I would love to have a manual, wagon, diesel legacy.

    The polo is also great.

    I want to also see the manufactures combine diesel and hybrid technology.

  2. Whoa, that’s awesome. I’m a huge Subaru fan but had no idea a Legacy had the potential to out-compete hybrids. Seriously, what are they waiting for to bring these models to the US?

  3. The Polo is actually one size smaller than the Golf/Rabbit. I think the Rabbit is considered a C class car while the Polo is a B class. For comparison your Mini would have been considered a B.

    So I can see how and why the Polo can get such good milage with the Diesel, but how about that Legacy? What is going on there? Subaru has always used the same engine in all their US cars in a 2l or 2.4l size I think. What motor do they have in this version that is so effiicent?

  4. Ahh there you go – thanks Ken. I think thats pretty good milage from a 2.0l engine. Subaru used to offer a CVT on their Justy when that was in our market, no?

  5. Diesel fuel has about 15% more embedded energy than gasoline, but these mileages are way more than just that 15%! It’s infuriating that car companies keep giving us the lowest rated cars while they sell much more efficient models overseas.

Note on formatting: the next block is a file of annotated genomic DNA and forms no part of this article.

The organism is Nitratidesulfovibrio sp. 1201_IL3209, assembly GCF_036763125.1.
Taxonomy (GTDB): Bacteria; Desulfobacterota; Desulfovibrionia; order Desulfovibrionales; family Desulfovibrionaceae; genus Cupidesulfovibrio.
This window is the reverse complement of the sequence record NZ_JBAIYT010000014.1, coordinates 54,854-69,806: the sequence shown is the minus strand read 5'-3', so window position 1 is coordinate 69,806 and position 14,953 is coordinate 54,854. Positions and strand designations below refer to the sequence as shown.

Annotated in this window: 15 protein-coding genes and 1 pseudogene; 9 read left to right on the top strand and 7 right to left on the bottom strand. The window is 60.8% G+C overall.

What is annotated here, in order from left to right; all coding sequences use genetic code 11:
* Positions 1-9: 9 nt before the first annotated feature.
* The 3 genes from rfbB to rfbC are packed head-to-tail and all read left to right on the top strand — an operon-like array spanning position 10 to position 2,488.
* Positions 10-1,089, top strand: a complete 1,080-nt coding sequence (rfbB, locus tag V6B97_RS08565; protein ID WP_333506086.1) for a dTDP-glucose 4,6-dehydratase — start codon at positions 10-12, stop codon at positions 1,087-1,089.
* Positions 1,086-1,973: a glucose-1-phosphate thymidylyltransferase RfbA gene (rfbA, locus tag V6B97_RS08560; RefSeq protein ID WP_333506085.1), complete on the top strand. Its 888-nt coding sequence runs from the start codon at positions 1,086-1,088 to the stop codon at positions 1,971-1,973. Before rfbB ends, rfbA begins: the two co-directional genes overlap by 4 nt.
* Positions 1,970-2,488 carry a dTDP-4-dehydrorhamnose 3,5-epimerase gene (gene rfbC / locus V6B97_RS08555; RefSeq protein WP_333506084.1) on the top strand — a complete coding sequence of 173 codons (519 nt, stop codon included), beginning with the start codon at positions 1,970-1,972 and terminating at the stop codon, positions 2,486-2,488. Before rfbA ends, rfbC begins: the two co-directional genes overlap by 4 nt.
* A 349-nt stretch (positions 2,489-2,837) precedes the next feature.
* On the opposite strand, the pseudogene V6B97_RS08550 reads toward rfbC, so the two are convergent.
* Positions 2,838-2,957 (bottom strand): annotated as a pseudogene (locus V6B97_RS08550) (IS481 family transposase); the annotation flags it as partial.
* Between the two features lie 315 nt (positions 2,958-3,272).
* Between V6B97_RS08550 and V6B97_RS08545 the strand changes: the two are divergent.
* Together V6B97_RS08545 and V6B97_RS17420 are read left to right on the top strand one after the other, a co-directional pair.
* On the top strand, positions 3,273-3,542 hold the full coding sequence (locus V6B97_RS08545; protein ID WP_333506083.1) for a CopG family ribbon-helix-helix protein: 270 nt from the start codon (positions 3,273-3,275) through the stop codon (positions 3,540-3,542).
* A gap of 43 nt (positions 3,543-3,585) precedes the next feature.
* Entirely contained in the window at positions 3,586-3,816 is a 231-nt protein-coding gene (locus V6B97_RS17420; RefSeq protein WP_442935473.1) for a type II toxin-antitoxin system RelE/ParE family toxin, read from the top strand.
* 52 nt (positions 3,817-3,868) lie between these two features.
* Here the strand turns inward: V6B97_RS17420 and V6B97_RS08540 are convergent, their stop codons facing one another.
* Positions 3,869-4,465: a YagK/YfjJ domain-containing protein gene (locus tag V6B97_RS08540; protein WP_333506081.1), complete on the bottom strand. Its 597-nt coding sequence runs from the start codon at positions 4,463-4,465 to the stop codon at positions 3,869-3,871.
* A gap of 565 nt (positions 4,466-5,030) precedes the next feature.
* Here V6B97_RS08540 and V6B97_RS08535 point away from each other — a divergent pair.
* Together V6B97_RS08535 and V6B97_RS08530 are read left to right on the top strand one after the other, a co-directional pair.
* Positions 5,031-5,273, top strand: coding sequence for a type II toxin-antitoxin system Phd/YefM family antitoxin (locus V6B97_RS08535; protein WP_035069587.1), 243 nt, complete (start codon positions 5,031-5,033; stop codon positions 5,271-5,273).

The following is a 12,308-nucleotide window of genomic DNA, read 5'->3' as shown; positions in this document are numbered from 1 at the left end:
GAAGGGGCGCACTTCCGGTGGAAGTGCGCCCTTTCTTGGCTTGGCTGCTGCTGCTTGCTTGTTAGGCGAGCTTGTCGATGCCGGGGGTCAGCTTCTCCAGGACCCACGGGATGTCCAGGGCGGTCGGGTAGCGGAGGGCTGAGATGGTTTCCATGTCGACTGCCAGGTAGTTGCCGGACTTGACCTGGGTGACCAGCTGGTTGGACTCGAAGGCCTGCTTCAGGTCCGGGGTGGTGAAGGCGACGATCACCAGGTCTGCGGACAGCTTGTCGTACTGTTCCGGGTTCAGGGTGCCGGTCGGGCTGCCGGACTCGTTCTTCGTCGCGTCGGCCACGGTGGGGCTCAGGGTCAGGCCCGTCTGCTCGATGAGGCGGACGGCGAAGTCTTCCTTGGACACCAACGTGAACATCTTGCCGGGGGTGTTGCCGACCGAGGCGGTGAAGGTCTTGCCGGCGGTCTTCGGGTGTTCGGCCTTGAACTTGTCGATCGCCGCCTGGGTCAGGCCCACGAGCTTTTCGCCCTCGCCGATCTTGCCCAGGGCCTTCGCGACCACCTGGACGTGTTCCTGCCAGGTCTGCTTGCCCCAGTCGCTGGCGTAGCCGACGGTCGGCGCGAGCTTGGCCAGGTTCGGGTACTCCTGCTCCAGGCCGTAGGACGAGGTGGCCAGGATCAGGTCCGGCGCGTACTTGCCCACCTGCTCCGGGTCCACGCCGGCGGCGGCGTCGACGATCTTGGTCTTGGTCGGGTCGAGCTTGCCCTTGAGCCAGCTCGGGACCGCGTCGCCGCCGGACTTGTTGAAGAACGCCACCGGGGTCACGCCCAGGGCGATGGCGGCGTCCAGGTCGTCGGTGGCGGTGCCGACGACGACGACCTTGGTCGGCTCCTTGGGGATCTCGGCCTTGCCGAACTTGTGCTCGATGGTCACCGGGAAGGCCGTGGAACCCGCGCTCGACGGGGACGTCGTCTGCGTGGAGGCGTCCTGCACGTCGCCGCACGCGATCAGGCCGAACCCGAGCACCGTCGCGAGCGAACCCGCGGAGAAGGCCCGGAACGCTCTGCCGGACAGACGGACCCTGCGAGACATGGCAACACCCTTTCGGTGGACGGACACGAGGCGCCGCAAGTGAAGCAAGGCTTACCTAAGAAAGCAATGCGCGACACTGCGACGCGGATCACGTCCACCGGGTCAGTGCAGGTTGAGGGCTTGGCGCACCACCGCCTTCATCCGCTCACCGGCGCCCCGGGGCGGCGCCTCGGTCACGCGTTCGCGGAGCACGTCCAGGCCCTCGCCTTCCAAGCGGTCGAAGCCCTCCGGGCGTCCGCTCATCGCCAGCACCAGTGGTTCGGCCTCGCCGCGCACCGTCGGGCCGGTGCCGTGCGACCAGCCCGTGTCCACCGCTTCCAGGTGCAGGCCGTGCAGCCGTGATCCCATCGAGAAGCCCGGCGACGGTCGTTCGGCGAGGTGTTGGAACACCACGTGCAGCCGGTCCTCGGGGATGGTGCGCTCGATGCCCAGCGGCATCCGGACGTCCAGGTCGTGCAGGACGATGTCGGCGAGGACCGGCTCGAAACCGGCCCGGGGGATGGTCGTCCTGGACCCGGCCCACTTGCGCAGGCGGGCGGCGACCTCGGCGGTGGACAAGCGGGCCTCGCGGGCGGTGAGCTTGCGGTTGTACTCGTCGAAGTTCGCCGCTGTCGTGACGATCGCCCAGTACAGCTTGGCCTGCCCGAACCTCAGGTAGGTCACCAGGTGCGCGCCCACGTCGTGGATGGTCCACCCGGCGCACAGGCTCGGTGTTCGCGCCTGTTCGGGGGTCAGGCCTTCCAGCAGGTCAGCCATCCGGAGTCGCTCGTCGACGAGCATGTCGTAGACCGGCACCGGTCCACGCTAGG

6. The Justy did have a CVT, but not in the sense of the newer system developed. The old system was a steel belt, the new systems are steel chain.

    The Justy didn’t have enough power to keep decent performance with a Auto Tranny.

  7. Are the European mileage numbers in US or UK gallons? 50 MP(UK)G is only 42 MP(US)G. Which makes the numbers significantly different.

    That doesn’t mean Europe isn’t doing better than the US here, but the contrast isn’t quite so sharp.

  8. They are not planning on bringing the Polo to the States at all. The Subaru, yes, but not the Polo.

    Deanne – I hear you. Today’s base model civic gets less MPG than the one from 20 years ago.

  9. My 2006 Scion XB gets 35 MPG in the city and on the highway as long as it’s not freezing cold outside – and it has a regular gasoline engine. So what does Toyota do? They make a new version that gets lower MPG. Wha?